This was not supposed to be today’s post. There were several others in the works. A timely update on progress inside the icehouse. And a meandering meditation on *reinvention*, specifically how it pertains to us — Susan, Rosslyn, and me — and why reinventing has become an enduring pillar for this project. But nature had other plans, so I offer you a compact photo essay about today’s windy winter storm instead.
Let’s start with a cinematic snapshot that Pam took this afternoon. Lots. Of. Snow. Incredibly heavy, wet snow. When she took this photo, the wind was still not such a big concern. But, as you’ll see by the end of this post, that changed in the late afternoon and early evening.
Although it snowed all day, it wasn’t until mid day that the snow really began to accumulate. Not sure how many inches we’ve gotten so far, but I would imagine it’s pretty close to 24 inches of the wettest, densest snow I’ve experienced in quite some time. I can only imagine how deep it would’ve been if the conditions were drier.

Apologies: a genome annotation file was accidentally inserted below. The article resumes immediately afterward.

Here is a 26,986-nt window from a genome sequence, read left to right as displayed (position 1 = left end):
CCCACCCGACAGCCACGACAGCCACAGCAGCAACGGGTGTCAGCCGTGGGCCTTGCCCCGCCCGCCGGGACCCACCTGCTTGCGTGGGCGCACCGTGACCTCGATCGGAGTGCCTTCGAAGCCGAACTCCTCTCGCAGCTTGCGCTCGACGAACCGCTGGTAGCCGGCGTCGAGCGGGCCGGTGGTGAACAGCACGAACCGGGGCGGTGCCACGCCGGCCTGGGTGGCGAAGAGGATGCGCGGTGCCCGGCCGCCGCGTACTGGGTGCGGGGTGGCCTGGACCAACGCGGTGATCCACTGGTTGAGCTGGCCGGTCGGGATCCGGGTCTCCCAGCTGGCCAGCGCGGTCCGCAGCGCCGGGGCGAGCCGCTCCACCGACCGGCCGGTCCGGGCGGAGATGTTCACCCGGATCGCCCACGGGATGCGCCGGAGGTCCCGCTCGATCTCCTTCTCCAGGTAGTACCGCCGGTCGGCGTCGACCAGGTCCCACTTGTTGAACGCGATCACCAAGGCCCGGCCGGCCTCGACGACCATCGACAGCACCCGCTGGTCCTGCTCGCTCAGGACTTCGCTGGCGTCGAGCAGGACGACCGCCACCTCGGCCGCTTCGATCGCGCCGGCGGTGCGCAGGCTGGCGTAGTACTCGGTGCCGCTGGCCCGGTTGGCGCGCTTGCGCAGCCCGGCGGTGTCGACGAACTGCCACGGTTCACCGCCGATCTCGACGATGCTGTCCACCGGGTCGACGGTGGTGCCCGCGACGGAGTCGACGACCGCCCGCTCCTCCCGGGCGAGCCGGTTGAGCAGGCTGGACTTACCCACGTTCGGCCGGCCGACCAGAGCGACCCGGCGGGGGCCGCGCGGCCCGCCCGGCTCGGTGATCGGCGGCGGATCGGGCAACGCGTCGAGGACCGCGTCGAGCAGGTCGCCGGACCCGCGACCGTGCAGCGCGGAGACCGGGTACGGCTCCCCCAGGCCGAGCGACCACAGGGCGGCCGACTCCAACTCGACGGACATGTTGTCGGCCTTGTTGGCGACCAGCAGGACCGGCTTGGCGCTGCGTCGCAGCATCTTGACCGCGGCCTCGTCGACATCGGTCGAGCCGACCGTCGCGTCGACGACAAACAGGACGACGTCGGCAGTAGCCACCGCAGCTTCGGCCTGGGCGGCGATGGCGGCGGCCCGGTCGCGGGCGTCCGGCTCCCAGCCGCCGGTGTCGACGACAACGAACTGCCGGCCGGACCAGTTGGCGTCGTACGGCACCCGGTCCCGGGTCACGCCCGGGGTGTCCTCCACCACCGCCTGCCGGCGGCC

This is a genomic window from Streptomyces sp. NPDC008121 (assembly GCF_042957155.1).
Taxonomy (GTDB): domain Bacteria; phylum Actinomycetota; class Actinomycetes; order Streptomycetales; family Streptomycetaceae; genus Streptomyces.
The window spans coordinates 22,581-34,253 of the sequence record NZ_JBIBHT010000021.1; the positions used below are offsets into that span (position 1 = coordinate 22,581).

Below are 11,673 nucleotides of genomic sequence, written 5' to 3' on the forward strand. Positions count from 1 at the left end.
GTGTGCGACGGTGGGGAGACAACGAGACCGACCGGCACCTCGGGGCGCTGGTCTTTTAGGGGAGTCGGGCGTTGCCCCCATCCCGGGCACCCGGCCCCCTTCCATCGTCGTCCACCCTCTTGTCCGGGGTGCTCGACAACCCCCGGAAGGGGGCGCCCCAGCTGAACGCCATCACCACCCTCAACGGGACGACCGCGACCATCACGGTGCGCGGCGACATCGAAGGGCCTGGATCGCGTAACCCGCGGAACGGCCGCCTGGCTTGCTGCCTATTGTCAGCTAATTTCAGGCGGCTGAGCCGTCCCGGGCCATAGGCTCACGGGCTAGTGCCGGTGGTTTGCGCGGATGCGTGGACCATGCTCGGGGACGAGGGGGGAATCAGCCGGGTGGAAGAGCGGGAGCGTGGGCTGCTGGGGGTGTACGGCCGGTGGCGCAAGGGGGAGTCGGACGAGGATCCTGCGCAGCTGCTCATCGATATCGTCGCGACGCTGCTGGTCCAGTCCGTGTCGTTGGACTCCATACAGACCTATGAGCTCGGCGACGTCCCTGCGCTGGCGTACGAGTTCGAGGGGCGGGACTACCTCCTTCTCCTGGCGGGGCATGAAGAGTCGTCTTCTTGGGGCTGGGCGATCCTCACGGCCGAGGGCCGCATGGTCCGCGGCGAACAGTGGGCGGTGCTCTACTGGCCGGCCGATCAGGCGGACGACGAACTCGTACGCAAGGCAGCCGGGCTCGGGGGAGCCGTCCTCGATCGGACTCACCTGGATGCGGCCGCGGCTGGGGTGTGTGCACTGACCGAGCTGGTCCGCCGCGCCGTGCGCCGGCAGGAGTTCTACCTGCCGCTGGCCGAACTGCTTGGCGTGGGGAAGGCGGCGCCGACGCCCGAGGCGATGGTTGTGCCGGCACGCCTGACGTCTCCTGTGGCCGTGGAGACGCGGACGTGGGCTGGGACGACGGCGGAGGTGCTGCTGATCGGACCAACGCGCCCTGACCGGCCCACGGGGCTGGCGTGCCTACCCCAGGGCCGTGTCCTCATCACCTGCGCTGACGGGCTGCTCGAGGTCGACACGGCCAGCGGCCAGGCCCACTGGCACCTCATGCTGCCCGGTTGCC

Heavy snowfalls transform even the most familiar landscapes and lawn ornaments. In the snapshot above our tractor is dwarfed by the snow.
While I was in the icehouse, inspecting the days work, I heard a monumental thud. It was far too loud and reverberating to be snow sliding off the standing seam roof, a soundtrack we’ve become accustomed to over the course of the day.
When I came out to inspect, I discovered a massive ash tree split in half by the combined weight of snow and the pressure of wind building out of the north-northwest.
Looking up the trunk from the base of the tree, it’s almost uncanny how precisely the falling tree targeted the icehouse. Fortunately, it wasn’t quite long enough to hit the building. But the proximity explains the reverberation I felt when the tree hit the ground.